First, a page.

|Still-Life - Rebekah Drey Haynes|
After months of looking for any sort of employment, I finally got a job watching 1st graders in an after school care program at my old school. I am very thankful to have the job, as it will give me some much needed income while leaving me plenty of time to work on my art projects. The strange thing about the job, is that I really never wanted to work with children again professionally. A few years back, I had a pretty traumatic experience keeping a very troubled young girl. I think I was angry that I wasn't able to get through to her, and ultimately felt like I had failed. This new job is pretty rewarding and I am beginning to see that I am in childcare again for a reason. That reason is learning how to parent myself.
If this seems like a strange idea, well it was to me, until I listened to an NPR interview with Fiona Apple a few months ago. In the interview, she mentioned that she had been reading parenting books lately in order to learn techniques to parent herself. At first this sounded a little crazy, but it quickly began to resonate with me. Fiona Apple is someone with self acknowledged emotional and mental struggles, and I am someone who shares that distinction. I don't know the details of Apple's personal struggles and won't pretend that we are twinsies or anything, but all people, especially women, dealing with emotional and mental problems in our society are bound to share some experiences.
After this interview, I began to see that what Fiona Apple had said in the interview made a lot of sense and applied to my own situation. As a child/teenager, I was a typical first-born daughter who always had my shit together. I got good grades,led clubs, worked a job and had an active, if very clean, social life. This continued into my freshmen year of college, but sometime after that, things started falling apart. Coincidentally, this is the same time I last worked in child care. My depression and anxiety issues became more and more pronounced and the go-getter, multi-tasker faded away. I became someone who rarely went to class and would ignore calls from my friends. Thankfully, I eventually took action and with the help of my family and modern medicine, I am a lot closer to healthy.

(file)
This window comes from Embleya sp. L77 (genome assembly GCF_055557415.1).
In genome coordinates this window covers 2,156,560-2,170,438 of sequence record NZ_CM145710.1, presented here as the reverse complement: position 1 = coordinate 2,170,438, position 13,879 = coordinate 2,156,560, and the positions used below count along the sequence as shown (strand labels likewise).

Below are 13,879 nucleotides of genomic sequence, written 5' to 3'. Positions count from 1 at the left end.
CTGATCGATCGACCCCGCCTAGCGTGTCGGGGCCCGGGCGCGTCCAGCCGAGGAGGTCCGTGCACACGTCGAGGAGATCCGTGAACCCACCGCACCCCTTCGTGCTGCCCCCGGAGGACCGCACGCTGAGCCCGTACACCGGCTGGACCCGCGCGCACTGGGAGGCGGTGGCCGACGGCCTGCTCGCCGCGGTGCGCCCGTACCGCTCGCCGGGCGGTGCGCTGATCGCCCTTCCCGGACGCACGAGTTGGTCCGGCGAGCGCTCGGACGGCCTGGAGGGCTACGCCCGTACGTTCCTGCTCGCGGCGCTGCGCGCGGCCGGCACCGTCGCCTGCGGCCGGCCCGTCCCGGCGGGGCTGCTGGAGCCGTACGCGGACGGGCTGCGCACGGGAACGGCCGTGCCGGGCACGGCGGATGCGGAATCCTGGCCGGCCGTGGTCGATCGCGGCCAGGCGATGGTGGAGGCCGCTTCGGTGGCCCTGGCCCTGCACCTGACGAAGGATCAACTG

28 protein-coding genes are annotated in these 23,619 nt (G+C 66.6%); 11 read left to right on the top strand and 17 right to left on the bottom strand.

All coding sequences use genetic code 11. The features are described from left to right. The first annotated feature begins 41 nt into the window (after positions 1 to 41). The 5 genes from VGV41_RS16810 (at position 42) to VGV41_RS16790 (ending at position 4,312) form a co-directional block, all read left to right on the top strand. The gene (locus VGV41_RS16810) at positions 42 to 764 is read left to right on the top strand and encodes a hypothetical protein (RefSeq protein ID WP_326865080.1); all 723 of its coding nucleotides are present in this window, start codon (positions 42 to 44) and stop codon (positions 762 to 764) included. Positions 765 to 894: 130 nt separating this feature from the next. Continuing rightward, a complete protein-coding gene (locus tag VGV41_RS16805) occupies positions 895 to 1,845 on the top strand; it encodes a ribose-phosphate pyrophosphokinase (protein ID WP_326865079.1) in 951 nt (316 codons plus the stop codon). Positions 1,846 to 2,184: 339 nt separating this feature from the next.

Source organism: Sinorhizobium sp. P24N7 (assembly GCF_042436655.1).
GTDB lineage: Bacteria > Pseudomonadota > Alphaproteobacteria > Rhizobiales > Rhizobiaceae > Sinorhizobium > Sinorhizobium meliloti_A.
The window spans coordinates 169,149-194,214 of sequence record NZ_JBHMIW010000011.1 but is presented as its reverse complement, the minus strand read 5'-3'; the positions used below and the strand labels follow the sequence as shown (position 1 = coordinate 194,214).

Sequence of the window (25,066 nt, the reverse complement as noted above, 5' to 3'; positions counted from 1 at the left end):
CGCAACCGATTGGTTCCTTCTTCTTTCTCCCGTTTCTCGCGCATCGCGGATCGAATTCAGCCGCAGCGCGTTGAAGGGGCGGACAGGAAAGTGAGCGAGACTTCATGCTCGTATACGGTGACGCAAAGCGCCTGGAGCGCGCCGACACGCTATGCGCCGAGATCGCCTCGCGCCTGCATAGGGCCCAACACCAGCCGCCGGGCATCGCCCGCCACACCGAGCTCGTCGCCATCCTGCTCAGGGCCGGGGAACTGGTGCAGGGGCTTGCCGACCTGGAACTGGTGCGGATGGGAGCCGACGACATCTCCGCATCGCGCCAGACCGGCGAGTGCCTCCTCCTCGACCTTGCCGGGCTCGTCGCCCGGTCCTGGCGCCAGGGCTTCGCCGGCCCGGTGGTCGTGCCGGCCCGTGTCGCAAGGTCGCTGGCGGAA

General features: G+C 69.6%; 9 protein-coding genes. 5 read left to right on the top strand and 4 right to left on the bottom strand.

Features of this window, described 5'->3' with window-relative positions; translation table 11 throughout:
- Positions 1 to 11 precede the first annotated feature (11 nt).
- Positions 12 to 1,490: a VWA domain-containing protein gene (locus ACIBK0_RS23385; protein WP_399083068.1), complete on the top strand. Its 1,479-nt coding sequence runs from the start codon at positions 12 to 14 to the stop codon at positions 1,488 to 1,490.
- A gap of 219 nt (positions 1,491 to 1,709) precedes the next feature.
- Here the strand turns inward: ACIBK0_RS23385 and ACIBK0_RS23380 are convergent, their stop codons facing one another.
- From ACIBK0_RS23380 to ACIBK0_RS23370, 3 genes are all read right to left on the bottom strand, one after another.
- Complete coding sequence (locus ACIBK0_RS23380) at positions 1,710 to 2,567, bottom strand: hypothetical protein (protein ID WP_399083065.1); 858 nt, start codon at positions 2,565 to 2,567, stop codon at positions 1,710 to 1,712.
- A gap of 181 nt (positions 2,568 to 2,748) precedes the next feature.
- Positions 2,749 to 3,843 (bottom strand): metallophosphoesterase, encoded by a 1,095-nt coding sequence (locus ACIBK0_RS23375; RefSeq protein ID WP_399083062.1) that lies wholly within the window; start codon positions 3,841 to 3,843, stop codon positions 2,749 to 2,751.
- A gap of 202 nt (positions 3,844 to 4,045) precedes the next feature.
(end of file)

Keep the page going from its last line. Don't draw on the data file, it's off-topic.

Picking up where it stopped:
That old me never returned. I don't completely mourn her loss; we all change and we can't go back to what we were. However, I need to get back to a place where I can be truly accountable to myself and others. As an artist who is trying to sell work on my own, I am going to have to get back into the game. This is where the self-parenting is needed. While Fiona Apple is reading parenting guides to get some help, I am learning lessons from my 1st graders. I observe the way I coach and steer them and am slowly starting to let that voice guide me.I am constantly amazed at the ways in which God/The Universe gives us exactly what we need, even if we don't know we need it.
What do you think of this idea of self-parenting. I am sure not everyone needs it, but I think most of us take something from this idea. What would we change about the way we treat ourselves if we were saw ourselves as children? What expectations would we raise or forget altogether?